Ron couldn’t understand how much his wife had changed over the years. He had married a woman who was intelligent and dynamic, where had she gone?
Felt like everything was down to him to sort out.
Ron hasn’t been sleeping well for years and possibly did drink too much, but needed a bottle of red to get him to sleep.
In Ron’s words… “I’m everything I never wanted to be… I’m a corporate suit.”
After our work together:
Ron decided after some convincing that he had no control over who liked him, and that respect and trust were earned not a given right because you have your name on a door. We did a LOT of work on values and beliefs and eventually he started to form a clear picture and decide what kind of leader he wanted to be.
Ron reengaged with his team, the focus being on authentic relationships. Speaking with them all individually, he set up regular times to talk through issues collectively and actively looked for opportunities to empower the team and LISTEN!
When it was suggested that some in his team felt micro-managed (yes, it was an ouch moment) - he got past it by listening.
Started empowering his direct managers to make decisions for themselves.
Collaboratively, with his senior management team, put together the next 3 years’ strategic plan for their division, with roles responsibilities and outcomes clearly defined.
Planned a day away offsite where all team members were present - admin, cleaners, the whole team! They discussed culture, core values and vision of who they wanted to be and how they wanted find work/life balance.
From there we had lift off.
Once the people further up the food chain heard about how he had lead the team, the outcomes he had achieved and how he had engaged with his team senior management actively encouraged him to share his leadership strategy with the whole country.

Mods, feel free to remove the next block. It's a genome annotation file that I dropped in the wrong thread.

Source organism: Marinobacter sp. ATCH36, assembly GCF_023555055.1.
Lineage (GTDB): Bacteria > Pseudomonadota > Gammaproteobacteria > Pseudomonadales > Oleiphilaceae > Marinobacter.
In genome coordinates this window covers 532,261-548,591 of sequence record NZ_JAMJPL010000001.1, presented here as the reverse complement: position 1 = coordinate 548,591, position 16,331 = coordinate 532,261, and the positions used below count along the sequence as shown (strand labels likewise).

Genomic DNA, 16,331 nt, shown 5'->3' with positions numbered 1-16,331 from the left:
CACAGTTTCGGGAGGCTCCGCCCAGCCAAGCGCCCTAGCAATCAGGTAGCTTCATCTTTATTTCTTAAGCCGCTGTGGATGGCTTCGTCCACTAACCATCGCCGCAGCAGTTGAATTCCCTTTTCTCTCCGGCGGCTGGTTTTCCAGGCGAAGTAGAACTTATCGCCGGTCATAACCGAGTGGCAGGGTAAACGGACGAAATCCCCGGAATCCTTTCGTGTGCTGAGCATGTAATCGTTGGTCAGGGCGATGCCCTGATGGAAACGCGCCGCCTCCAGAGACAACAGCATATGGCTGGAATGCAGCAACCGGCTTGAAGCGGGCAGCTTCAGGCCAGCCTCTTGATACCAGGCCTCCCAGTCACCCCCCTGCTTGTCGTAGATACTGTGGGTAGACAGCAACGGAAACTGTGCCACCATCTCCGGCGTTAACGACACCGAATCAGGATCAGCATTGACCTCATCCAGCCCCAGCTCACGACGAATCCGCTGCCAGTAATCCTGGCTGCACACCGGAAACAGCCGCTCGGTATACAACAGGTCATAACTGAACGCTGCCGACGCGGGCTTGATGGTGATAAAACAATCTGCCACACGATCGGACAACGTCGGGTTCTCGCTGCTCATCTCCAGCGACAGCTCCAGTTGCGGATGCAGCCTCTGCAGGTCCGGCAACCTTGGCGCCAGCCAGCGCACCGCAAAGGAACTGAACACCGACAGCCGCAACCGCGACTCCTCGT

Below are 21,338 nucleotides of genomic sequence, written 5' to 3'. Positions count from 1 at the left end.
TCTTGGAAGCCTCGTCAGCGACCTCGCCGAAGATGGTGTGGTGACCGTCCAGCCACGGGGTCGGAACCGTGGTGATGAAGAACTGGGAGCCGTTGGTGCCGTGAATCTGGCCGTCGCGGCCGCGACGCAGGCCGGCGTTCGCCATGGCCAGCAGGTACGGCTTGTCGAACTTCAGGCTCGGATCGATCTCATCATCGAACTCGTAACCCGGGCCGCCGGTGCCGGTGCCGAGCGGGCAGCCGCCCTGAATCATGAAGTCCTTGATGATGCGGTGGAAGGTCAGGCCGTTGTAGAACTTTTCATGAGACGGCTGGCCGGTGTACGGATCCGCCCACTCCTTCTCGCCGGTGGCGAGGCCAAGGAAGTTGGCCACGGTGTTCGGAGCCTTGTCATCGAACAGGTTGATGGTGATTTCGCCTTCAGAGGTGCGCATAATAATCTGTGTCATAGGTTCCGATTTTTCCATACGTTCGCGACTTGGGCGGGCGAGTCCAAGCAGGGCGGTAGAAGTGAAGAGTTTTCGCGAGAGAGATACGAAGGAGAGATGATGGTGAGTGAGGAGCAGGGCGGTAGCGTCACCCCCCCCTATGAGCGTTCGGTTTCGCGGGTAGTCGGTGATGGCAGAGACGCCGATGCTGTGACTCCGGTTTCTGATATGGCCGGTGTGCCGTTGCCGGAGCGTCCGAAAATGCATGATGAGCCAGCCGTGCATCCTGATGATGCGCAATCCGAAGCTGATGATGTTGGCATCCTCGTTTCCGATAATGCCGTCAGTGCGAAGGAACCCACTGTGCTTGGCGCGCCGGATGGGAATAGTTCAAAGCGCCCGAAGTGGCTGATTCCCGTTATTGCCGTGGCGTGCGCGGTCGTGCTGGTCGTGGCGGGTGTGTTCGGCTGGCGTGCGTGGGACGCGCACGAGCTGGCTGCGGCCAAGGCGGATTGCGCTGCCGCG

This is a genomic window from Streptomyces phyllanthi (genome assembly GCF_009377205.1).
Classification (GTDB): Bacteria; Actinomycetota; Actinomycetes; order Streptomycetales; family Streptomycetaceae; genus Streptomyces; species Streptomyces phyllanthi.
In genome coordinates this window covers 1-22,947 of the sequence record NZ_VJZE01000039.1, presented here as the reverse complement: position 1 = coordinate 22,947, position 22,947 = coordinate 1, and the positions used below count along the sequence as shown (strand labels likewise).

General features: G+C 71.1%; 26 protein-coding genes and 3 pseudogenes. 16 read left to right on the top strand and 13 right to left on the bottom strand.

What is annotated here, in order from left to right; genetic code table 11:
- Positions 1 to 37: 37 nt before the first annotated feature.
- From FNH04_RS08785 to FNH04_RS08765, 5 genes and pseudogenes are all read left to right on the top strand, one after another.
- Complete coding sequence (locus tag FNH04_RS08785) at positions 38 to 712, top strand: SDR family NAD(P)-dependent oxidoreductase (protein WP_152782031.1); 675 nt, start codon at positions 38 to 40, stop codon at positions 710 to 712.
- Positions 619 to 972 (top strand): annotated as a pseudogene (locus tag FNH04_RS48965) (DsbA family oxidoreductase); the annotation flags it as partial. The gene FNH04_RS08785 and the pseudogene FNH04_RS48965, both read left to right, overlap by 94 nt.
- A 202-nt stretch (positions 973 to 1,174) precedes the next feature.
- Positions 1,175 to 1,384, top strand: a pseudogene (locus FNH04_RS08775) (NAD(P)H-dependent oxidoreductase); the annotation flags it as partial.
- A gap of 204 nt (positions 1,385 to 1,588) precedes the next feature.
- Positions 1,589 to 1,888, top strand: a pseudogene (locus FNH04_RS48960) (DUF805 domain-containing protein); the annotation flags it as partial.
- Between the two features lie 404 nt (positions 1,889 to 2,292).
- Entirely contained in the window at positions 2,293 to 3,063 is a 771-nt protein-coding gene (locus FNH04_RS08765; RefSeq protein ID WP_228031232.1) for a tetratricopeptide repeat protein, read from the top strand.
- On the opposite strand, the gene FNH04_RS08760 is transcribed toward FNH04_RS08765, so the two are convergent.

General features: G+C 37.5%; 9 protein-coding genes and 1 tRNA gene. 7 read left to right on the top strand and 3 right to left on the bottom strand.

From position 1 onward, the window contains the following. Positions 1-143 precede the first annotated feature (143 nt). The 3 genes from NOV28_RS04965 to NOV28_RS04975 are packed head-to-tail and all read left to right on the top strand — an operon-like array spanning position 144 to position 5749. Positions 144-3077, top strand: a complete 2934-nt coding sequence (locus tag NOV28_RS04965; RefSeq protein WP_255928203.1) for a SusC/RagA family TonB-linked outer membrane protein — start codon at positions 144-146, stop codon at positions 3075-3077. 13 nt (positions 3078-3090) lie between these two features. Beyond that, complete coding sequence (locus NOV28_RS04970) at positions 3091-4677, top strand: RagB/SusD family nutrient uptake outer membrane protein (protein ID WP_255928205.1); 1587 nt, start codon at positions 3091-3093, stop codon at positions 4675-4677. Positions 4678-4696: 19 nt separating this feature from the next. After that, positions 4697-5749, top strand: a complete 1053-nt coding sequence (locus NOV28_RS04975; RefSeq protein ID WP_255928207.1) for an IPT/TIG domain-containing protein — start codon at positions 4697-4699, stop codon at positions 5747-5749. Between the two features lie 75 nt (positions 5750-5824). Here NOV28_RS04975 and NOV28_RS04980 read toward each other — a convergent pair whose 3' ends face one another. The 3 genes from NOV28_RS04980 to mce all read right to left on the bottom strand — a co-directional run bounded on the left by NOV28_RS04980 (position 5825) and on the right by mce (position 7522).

And they have a rota system for on call and he has now only to work one in 5 weekends. The team were now trusted to manage their own time - as long as all the work was completed and KPI’s were all on track.
He planned a weekend away without kids. Babysitter booked, hotel booked and a present bought for their first dinner on the Friday night. In the gift box was a letter explaining that he had been focusing on all the wrong things and had been neglectful of their relationship and wanted to take this time to change that.
They decided to embark on a self-development process together to learn about values and beliefs by using The True Value of You. From there the tone was set and the weekend was a success: lots of talking and sharing of dreams for themselves, each other, and the family (and some amazing sex).
Within 4 weeks, he was coming home early one day a week to pick his kids from school. After school activities supervised, dinner made, homework done and the 30-minute TV time was a shared experience of old cartoons dad had loved, and that the kids though were hysterical.
Three Years On
Ron’s been promoted and is currently working with the HR department on policies and processes to support work/life balance in the company.
Family life has its challenges, but Ron now believes he has an individual relationship with his kids and enjoys doing one on one stuff with them at the weekends.
What I have seen over the years is a distinct difference between people who manage their stress and those who don’t even know they are stressed. Those who manage it do so by focusing and prioritising time for themselves to decompress and address the stress balance ultimately focusing on what’s important to them in their lives.
So, it looks like a really good thing to stop and review where the stress is, where it possibly is being fed by your beliefs, and choosing who you want to be in each and every relationship... in the world according to Sian!
If you recognise yourself in any of this and are seeking change, find out more about The Foundations of You.